They lied to you about the destruction, about the blink of day to night. We played to an audience of static, not smoke. The men in white suits never came for us. We wore the white, the permanent surrender, took shelter in the peacock of stained-glass window. We lacked the oxygen to catch fire, choked through calisthenics while someone else’s match exhaled. Our bodies snapped into position, the last semblance of upright.
We hope you never find out what it’s like to have your face placed on another face, to feel another voice when you sing. A fire’s shadow doesn’t burn. The reflection of a band plays only one dimension per ear. These are the words of a man whose head can’t find its body. There’s no we anymore, band scattered like a rifled pigeon. What’s left of me speeds along the highway swallowing white stripes, blurring the spaces where they force you to stay.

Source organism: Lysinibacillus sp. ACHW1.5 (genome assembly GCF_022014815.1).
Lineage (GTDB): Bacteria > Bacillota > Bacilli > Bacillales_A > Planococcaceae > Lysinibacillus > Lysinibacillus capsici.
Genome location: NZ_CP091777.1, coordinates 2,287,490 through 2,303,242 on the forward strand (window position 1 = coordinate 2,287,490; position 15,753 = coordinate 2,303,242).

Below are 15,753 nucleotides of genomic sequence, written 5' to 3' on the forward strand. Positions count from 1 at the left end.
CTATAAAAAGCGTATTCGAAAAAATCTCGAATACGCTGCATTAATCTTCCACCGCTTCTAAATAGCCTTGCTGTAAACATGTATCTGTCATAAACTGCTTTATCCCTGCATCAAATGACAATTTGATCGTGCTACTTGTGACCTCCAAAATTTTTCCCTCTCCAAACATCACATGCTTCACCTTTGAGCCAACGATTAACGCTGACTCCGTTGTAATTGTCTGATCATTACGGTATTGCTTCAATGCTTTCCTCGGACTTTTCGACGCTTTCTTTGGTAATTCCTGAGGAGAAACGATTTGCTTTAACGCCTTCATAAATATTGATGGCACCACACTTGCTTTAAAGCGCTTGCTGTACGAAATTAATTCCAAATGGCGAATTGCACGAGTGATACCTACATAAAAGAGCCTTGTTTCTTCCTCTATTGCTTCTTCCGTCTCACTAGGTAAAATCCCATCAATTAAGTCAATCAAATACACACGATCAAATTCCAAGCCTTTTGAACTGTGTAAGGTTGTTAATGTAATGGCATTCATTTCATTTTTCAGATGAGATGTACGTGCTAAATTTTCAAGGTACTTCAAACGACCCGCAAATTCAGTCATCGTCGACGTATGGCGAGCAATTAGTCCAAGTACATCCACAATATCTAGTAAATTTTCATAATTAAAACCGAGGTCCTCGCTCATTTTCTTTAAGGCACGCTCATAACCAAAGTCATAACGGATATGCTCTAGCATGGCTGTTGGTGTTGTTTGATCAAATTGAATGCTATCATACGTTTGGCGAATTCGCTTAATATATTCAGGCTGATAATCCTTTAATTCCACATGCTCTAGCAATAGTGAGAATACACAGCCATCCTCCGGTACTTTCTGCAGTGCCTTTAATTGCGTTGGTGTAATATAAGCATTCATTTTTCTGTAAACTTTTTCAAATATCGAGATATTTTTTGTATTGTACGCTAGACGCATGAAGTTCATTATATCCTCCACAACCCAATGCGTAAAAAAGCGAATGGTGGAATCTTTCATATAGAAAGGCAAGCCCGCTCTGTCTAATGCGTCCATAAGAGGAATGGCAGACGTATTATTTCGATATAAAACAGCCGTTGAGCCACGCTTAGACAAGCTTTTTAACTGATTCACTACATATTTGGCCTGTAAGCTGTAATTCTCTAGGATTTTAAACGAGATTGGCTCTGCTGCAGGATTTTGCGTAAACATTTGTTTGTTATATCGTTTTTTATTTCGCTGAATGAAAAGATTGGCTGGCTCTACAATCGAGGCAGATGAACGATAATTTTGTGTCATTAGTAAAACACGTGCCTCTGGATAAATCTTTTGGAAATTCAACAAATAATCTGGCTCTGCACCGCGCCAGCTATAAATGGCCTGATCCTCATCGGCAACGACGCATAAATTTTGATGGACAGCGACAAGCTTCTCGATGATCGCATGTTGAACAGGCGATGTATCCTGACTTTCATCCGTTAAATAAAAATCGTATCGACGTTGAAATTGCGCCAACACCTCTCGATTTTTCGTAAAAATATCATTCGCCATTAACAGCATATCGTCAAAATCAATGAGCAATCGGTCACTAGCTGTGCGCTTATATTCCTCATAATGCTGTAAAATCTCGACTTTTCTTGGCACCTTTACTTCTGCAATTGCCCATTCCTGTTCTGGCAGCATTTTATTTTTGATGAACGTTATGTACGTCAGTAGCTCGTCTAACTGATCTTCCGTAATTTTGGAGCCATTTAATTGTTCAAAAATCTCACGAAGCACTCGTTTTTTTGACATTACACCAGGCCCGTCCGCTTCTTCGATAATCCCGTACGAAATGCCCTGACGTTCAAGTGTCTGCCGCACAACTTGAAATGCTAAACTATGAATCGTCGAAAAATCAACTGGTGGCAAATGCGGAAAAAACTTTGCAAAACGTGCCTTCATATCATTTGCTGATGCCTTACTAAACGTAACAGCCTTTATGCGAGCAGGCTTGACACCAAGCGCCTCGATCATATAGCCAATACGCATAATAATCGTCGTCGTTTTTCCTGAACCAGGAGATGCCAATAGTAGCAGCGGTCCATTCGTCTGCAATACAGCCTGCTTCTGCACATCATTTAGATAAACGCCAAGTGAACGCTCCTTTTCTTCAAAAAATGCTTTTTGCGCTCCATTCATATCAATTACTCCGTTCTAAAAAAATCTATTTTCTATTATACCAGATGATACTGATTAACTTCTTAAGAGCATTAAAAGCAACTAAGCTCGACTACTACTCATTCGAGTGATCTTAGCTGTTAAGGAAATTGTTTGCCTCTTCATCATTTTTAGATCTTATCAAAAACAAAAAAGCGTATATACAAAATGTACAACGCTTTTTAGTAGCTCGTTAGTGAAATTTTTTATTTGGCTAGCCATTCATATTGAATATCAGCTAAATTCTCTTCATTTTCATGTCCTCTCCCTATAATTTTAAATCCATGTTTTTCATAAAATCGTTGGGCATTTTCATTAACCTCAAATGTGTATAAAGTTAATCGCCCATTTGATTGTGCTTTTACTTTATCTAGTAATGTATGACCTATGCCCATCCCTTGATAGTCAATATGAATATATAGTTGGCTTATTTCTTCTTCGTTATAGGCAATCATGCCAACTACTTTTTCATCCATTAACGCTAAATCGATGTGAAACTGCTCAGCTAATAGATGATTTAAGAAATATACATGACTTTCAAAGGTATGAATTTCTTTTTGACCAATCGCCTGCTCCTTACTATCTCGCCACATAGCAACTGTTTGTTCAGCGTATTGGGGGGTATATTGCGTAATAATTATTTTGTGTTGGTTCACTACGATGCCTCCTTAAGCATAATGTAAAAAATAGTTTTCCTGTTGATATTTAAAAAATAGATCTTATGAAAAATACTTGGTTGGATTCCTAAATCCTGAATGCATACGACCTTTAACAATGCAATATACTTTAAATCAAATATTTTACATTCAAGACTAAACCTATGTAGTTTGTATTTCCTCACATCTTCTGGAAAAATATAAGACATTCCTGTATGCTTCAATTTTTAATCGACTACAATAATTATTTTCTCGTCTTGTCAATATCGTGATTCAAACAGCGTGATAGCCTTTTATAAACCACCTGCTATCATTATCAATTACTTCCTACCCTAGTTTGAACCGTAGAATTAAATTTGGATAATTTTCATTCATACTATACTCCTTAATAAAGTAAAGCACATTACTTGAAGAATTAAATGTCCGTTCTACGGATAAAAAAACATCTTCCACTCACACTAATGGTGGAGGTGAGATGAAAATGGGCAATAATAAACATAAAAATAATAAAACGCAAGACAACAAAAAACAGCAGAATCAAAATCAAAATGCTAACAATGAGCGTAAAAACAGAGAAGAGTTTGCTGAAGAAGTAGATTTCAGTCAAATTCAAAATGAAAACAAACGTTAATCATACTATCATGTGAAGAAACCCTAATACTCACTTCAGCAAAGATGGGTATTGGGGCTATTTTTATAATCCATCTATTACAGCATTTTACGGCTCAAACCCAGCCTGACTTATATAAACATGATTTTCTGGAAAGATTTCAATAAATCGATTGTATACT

Title is a lyric from “Burning Down the House” by Talking Heads (#9 on Billboard Hot 100, 1983).